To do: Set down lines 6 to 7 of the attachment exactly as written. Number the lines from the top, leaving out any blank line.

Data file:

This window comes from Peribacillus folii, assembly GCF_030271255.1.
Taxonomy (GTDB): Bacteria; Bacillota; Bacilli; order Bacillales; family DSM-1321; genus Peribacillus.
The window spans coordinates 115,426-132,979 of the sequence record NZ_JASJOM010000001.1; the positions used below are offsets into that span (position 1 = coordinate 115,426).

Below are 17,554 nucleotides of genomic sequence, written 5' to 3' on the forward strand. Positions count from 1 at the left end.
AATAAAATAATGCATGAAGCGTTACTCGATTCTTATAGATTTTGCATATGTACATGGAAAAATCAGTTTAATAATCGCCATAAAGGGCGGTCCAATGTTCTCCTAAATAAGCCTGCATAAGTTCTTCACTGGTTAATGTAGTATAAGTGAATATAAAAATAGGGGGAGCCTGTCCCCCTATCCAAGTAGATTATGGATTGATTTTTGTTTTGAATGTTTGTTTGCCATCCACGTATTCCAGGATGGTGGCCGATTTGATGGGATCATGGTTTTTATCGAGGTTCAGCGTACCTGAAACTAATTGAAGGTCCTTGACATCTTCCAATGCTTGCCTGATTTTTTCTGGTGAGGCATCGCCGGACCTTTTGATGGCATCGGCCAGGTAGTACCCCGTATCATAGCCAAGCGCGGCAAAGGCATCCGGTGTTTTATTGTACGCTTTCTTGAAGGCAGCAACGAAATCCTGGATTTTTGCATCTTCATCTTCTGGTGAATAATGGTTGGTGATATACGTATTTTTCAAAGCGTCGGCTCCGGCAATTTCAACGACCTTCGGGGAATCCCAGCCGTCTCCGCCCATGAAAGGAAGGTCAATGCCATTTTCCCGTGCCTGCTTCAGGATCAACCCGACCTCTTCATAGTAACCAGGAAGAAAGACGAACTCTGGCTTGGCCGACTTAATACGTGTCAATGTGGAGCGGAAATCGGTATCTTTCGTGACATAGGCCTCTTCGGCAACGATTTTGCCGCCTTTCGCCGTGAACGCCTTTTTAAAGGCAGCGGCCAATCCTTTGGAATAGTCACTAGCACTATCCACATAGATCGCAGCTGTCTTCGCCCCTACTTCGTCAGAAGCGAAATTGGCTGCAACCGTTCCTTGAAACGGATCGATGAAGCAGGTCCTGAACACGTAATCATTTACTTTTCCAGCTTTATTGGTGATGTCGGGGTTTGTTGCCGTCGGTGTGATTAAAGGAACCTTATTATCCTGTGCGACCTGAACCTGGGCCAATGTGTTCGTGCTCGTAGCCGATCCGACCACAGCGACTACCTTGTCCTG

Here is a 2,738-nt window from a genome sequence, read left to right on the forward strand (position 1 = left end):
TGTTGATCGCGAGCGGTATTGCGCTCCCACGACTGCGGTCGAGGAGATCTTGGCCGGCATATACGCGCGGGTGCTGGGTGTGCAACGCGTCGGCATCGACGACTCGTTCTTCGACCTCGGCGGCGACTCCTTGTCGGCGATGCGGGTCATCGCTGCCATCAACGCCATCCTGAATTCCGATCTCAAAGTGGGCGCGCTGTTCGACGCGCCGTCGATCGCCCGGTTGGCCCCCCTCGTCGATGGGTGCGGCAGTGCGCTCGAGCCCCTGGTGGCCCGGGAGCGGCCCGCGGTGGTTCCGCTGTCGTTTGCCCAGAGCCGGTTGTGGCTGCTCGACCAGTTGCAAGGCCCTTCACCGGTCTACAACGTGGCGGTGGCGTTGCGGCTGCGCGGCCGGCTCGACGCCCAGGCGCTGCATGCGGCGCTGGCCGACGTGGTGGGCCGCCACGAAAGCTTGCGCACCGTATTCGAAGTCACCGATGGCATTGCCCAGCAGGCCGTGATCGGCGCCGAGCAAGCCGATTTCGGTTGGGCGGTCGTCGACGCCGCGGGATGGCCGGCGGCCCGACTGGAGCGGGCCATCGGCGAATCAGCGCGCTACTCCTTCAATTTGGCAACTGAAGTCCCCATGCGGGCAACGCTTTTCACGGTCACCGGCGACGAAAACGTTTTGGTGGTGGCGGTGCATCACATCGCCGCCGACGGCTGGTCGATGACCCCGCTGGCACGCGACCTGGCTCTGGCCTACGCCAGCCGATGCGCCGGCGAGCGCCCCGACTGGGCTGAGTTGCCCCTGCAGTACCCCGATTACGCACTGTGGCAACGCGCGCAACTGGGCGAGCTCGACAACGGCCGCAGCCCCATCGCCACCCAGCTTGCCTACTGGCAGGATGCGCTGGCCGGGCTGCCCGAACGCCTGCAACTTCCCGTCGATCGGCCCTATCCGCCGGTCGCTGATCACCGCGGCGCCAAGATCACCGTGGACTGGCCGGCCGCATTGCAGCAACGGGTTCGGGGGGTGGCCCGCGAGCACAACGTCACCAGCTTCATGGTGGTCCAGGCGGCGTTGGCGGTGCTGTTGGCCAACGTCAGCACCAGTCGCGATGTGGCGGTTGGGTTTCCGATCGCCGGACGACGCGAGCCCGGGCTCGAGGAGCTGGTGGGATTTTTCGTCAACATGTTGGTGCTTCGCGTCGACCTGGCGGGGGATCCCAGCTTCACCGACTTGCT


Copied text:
Here is a 2,738-nt window from a genome sequence, read left to right on the forward strand (position 1 = left end):
TGTTGATCGCGAGCGGTATTGCGCTCCCACGACTGCGGTCGAGGAGATCTTGGCCGGCATATACGCGCGGGTGCTGGGTGTGCAACGCGTCGGCATCGACGACTCGTTCTTCGACCTCGGCGGCGACTCCTTGTCGGCGATGCGGGTCATCGCTGCCATCAACGCCATCCTGAATTCCGATCTCAAAGTGGGCGCGCTGTTCGACGCGCCGTCGATCGCCCGGTTGGCCCCCCTCGTCGATGGGTGCGGCAGTGCGCTCGAGCCCCTGGTGGCCCGGGAGCGGCCCGCGGTGGTTCCGCTGTCGTTTGCCCAGAGCCGGTTGTGGCTGCTCGACCAGTTGCAAGGCCCTTCACCGGTCTACAACGTGGCGGTGGCGTTGCGGCTGCGCGGCCGGCTCGACGCCCAGGCGCTGCATGCGGCGCTGGCCGACGTGGTGGGCCGCCACGAAAGCTTGCGCACCGTATTCGAAGTCACCGATGGCATTGCCCAGCAGGCCGTGATCGGCGCCGAGCAAGCCGATTTCGGTTGGGCGGTCGTCGACGCCGCGGGATGGCCGGCGGCCCGACTGGAGCGGGCCATCGGCGAATCAGCGCGCTACTCCTTCAATTTGGCAACTGAAGTCCCCATGCGGGCAACGCTTTTCACGGTCACCGGCGACGAAAACGTTTTGGTGGTGGCGGTGCATCACATCGCCGCCGACGGCTGGTCGATGACCCCGCTGGCACGCGACCTGGCTCTGGCCTACGCCAGCCGATGCGCCGGCGAGCGCCCCGACTGGGCTGAGTTGCCCCTGCAGTACCCCGATTACGCACTGTGGCAACGCGCGCAACTGGGCGAGCTCGACAACGGCCGCAGCCCCATCGCCACCCAGCTTGCCTACTGGCAGGATGCGCTGGCCGGGCTGCCCGAACGCCTGCAACTTCCCGTCGATCGGCCCTATCCGCCGGTCGCTGATCACCGCGGCGCCAAGATCACCGTGGACTGGCCGGCCGCATTGCAGCAACGGGTTCGGGGGGTGGCCCGCGAGCACAACGTCACCAGCTTCATGGTGGTCCAGGCGGCGTTGGCGGTGCTGTTGGCCAACGTCAGCACCAGTCGCGATGTGGCGGTTGGGTTTCCGATCGCCGGACGACGCGAGCCCGGGCTCGAGGAGCTGGTGGGATTTTTCGTCAACATGTTGGTGCTTCGCGTCGACCTGGCGGGGGATCCCAGCTTCACCGACTTGCT